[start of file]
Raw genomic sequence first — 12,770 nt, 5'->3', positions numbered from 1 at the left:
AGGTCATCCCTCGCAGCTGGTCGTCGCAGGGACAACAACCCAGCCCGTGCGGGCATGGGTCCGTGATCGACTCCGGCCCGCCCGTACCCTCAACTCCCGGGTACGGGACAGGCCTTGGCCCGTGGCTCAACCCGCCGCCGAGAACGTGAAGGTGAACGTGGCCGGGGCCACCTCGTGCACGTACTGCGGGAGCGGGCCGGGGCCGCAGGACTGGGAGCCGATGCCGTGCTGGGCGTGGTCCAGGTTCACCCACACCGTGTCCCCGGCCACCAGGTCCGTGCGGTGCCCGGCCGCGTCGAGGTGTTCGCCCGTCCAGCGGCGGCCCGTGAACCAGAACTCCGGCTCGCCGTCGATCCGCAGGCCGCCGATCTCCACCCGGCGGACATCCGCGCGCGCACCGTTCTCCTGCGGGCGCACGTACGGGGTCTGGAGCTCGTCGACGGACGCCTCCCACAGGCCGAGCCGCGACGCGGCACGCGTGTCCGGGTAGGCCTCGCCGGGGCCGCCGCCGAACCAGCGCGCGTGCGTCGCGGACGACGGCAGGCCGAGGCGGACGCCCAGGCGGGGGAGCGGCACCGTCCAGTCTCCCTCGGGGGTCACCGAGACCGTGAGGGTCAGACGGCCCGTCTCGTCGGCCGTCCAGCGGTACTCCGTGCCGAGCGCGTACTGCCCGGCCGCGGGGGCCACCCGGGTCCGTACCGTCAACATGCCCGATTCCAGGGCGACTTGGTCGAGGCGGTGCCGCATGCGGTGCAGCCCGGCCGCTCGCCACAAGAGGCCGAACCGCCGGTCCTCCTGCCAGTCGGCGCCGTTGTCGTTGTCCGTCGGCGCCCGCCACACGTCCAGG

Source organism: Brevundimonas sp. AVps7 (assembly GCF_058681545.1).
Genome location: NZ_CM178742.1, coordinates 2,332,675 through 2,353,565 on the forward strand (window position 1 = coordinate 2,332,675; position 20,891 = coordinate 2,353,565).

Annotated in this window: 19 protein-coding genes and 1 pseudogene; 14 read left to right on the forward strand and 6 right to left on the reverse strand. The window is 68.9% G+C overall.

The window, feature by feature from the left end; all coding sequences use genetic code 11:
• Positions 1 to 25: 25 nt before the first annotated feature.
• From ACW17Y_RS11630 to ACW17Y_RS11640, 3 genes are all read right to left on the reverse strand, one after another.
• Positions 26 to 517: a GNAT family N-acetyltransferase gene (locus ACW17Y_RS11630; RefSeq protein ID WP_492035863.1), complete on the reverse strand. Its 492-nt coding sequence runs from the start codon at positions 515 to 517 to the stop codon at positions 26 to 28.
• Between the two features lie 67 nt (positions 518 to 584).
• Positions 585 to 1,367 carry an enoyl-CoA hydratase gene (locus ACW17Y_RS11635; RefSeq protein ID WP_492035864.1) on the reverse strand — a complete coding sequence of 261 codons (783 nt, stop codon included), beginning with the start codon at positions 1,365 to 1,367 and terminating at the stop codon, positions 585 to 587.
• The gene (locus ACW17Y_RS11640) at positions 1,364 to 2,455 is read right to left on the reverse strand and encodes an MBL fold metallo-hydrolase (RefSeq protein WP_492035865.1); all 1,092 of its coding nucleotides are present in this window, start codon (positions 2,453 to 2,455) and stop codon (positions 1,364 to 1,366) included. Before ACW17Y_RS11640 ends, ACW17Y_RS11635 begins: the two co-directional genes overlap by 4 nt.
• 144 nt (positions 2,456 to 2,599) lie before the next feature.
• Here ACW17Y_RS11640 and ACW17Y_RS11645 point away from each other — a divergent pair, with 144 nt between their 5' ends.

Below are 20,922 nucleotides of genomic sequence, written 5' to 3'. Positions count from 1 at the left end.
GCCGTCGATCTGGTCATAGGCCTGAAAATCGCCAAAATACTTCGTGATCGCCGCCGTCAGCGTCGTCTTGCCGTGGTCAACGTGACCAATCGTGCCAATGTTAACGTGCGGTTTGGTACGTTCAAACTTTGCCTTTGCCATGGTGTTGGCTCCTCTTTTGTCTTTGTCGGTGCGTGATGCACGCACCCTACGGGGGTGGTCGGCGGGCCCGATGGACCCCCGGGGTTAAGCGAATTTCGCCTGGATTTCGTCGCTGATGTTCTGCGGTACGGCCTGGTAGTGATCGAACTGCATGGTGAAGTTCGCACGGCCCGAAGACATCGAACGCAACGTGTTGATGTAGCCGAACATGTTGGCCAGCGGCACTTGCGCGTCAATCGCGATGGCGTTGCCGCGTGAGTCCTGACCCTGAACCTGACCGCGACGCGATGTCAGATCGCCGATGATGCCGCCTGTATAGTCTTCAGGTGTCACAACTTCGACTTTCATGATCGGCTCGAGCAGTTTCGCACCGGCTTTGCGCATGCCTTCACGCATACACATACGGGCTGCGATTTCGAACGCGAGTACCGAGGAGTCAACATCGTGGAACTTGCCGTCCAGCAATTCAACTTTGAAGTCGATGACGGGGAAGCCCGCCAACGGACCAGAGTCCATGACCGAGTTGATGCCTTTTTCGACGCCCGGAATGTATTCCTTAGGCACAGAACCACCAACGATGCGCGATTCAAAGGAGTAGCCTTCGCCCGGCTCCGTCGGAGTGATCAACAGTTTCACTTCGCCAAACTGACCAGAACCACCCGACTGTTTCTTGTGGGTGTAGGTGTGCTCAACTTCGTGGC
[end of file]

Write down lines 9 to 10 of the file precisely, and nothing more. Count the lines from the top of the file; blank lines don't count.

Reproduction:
• Positions 26 to 517: a GNAT family N-acetyltransferase gene (locus ACW17Y_RS11630; RefSeq protein ID WP_492035863.1), complete on the reverse strand. Its 492-nt coding sequence runs from the start codon at positions 515 to 517 to the stop codon at positions 26 to 28.
• Between the two features lie 67 nt (positions 518 to 584).